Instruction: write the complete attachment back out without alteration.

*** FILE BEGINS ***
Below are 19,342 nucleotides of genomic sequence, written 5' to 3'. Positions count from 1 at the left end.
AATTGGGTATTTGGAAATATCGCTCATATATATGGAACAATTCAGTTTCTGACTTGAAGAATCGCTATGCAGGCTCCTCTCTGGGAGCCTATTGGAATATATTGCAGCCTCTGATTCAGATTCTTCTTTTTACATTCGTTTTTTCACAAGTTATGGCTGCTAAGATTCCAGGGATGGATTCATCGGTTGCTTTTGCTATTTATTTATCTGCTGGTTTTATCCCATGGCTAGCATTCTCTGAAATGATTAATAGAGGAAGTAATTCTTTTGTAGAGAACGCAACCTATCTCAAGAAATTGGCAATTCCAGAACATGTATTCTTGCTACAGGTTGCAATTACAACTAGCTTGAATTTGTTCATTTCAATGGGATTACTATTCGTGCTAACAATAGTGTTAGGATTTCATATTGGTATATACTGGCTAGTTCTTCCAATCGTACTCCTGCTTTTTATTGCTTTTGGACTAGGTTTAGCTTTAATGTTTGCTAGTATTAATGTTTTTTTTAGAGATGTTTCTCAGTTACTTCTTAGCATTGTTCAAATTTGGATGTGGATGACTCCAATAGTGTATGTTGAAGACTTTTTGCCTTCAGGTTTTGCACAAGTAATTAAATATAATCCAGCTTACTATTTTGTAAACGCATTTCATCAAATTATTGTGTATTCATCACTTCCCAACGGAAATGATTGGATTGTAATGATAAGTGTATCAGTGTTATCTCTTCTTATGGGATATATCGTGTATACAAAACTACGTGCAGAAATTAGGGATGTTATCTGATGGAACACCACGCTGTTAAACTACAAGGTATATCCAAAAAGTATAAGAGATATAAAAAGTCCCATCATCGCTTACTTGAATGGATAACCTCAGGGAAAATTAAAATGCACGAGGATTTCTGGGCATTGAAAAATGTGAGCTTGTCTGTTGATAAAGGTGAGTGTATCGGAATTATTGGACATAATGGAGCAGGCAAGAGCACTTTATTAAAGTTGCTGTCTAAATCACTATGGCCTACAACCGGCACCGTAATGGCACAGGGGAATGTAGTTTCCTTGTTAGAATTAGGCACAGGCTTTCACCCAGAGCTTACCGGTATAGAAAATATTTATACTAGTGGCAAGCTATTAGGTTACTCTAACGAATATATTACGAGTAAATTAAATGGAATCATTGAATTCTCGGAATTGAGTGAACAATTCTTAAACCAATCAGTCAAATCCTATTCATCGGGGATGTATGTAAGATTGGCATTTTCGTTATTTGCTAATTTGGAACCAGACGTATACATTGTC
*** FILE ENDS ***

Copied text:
Below are 19,342 nucleotides of genomic sequence, written 5' to 3'. Positions count from 1 at the left end.
AATTGGGTATTTGGAAATATCGCTCATATATATGGAACAATTCAGTTTCTGACTTGAAGAATCGCTATGCAGGCTCCTCTCTGGGAGCCTATTGGAATATATTGCAGCCTCTGATTCAGATTCTTCTTTTTACATTCGTTTTTTCACAAGTTATGGCTGCTAAGATTCCAGGGATGGATTCATCGGTTGCTTTTGCTATTTATTTATCTGCTGGTTTTATCCCATGGCTAGCATTCTCTGAAATGATTAATAGAGGAAGTAATTCTTTTGTAGAGAACGCAACCTATCTCAAGAAATTGGCAATTCCAGAACATGTATTCTTGCTACAGGTTGCAATTACAACTAGCTTGAATTTGTTCATTTCAATGGGATTACTATTCGTGCTAACAATAGTGTTAGGATTTCATATTGGTATATACTGGCTAGTTCTTCCAATCGTACTCCTGCTTTTTATTGCTTTTGGACTAGGTTTAGCTTTAATGTTTGCTAGTATTAATGTTTTTTTTAGAGATGTTTCTCAGTTACTTCTTAGCATTGTTCAAATTTGGATGTGGATGACTCCAATAGTGTATGTTGAAGACTTTTTGCCTTCAGGTTTTGCACAAGTAATTAAATATAATCCAGCTTACTATTTTGTAAACGCATTTCATCAAATTATTGTGTATTCATCACTTCCCAACGGAAATGATTGGATTGTAATGATAAGTGTATCAGTGTTATCTCTTCTTATGGGATATATCGTGTATACAAAACTACGTGCAGAAATTAGGGATGTTATCTGATGGAACACCACGCTGTTAAACTACAAGGTATATCCAAAAAGTATAAGAGATATAAAAAGTCCCATCATCGCTTACTTGAATGGATAACCTCAGGGAAAATTAAAATGCACGAGGATTTCTGGGCATTGAAAAATGTGAGCTTGTCTGTTGATAAAGGTGAGTGTATCGGAATTATTGGACATAATGGAGCAGGCAAGAGCACTTTATTAAAGTTGCTGTCTAAATCACTATGGCCTACAACCGGCACCGTAATGGCACAGGGGAATGTAGTTTCCTTGTTAGAATTAGGCACAGGCTTTCACCCAGAGCTTACCGGTATAGAAAATATTTATACTAGTGGCAAGCTATTAGGTTACTCTAACGAATATATTACGAGTAAATTAAATGGAATCATTGAATTCTCGGAATTGAGTGAACAATTCTTAAACCAATCAGTCAAATCCTATTCATCGGGGATGTATGTAAGATTGGCATTTTCGTTATTTGCTAATTTGGAACCAGACGTATACATTGTC